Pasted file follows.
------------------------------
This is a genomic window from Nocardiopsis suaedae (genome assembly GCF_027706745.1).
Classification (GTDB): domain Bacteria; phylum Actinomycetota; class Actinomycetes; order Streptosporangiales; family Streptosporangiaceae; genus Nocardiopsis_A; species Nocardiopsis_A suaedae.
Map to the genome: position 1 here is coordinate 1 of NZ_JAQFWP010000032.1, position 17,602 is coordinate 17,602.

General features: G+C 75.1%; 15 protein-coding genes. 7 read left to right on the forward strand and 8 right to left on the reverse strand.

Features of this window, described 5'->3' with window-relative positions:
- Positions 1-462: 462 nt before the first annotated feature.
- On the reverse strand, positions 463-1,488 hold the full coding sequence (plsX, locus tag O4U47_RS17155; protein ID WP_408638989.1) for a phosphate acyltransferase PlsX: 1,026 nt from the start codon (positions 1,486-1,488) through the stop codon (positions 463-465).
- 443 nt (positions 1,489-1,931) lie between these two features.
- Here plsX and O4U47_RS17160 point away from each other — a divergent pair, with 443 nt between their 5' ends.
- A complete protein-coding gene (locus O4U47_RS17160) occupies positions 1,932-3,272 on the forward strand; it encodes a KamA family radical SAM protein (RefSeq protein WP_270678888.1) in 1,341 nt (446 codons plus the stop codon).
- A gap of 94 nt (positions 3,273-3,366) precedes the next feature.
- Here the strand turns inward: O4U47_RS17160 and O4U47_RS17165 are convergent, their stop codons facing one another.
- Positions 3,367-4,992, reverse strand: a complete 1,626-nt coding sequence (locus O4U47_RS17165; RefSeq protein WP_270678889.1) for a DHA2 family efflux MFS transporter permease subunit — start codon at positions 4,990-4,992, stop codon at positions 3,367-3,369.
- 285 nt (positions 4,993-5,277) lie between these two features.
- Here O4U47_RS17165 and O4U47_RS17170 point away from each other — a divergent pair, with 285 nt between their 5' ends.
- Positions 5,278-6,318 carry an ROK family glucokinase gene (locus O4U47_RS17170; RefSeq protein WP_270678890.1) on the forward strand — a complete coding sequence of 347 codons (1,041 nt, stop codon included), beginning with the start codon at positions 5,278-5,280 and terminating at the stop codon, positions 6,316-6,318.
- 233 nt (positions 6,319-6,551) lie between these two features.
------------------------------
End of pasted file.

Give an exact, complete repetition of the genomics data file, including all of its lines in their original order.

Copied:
This is a genomic window from Nocardiopsis suaedae (genome assembly GCF_027706745.1).
Classification (GTDB): domain Bacteria; phylum Actinomycetota; class Actinomycetes; order Streptosporangiales; family Streptosporangiaceae; genus Nocardiopsis_A; species Nocardiopsis_A suaedae.
Map to the genome: position 1 here is coordinate 1 of NZ_JAQFWP010000032.1, position 17,602 is coordinate 17,602.

General features: G+C 75.1%; 15 protein-coding genes. 7 read left to right on the forward strand and 8 right to left on the reverse strand.

Features of this window, described 5'->3' with window-relative positions:
- Positions 1-462: 462 nt before the first annotated feature.
- On the reverse strand, positions 463-1,488 hold the full coding sequence (plsX, locus tag O4U47_RS17155; protein ID WP_408638989.1) for a phosphate acyltransferase PlsX: 1,026 nt from the start codon (positions 1,486-1,488) through the stop codon (positions 463-465).
- 443 nt (positions 1,489-1,931) lie between these two features.
- Here plsX and O4U47_RS17160 point away from each other — a divergent pair, with 443 nt between their 5' ends.
- A complete protein-coding gene (locus O4U47_RS17160) occupies positions 1,932-3,272 on the forward strand; it encodes a KamA family radical SAM protein (RefSeq protein WP_270678888.1) in 1,341 nt (446 codons plus the stop codon).
- A gap of 94 nt (positions 3,273-3,366) precedes the next feature.
- Here the strand turns inward: O4U47_RS17160 and O4U47_RS17165 are convergent, their stop codons facing one another.
- Positions 3,367-4,992, reverse strand: a complete 1,626-nt coding sequence (locus O4U47_RS17165; RefSeq protein WP_270678889.1) for a DHA2 family efflux MFS transporter permease subunit — start codon at positions 4,990-4,992, stop codon at positions 3,367-3,369.
- 285 nt (positions 4,993-5,277) lie between these two features.
- Here O4U47_RS17165 and O4U47_RS17170 point away from each other — a divergent pair, with 285 nt between their 5' ends.
- Positions 5,278-6,318 carry an ROK family glucokinase gene (locus O4U47_RS17170; RefSeq protein WP_270678890.1) on the forward strand — a complete coding sequence of 347 codons (1,041 nt, stop codon included), beginning with the start codon at positions 5,278-5,280 and terminating at the stop codon, positions 6,316-6,318.
- 233 nt (positions 6,319-6,551) lie between these two features.